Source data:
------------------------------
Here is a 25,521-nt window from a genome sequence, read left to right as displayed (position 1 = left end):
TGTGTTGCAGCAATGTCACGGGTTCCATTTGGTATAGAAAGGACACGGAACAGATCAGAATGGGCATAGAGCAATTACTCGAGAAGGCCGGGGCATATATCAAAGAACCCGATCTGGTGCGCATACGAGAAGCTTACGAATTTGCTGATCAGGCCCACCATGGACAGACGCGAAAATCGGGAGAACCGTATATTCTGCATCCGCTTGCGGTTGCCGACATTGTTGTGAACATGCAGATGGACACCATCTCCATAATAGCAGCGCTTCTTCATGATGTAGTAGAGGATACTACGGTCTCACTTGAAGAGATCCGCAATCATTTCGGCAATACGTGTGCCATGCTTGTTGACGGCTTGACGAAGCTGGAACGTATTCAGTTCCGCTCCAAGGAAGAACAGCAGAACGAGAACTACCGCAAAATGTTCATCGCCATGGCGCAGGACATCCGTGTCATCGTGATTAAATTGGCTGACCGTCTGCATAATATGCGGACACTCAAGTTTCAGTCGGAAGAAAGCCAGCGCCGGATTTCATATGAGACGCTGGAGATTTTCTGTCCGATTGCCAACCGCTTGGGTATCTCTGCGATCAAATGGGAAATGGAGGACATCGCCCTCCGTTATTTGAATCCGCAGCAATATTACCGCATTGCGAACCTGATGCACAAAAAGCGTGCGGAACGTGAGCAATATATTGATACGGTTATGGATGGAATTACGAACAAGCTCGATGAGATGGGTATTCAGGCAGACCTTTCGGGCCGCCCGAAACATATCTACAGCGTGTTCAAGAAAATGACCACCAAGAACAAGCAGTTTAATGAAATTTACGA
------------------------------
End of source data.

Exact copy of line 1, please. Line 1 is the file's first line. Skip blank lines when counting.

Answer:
Here is a 25,521-nt window from a genome sequence, read left to right as displayed (position 1 = left end):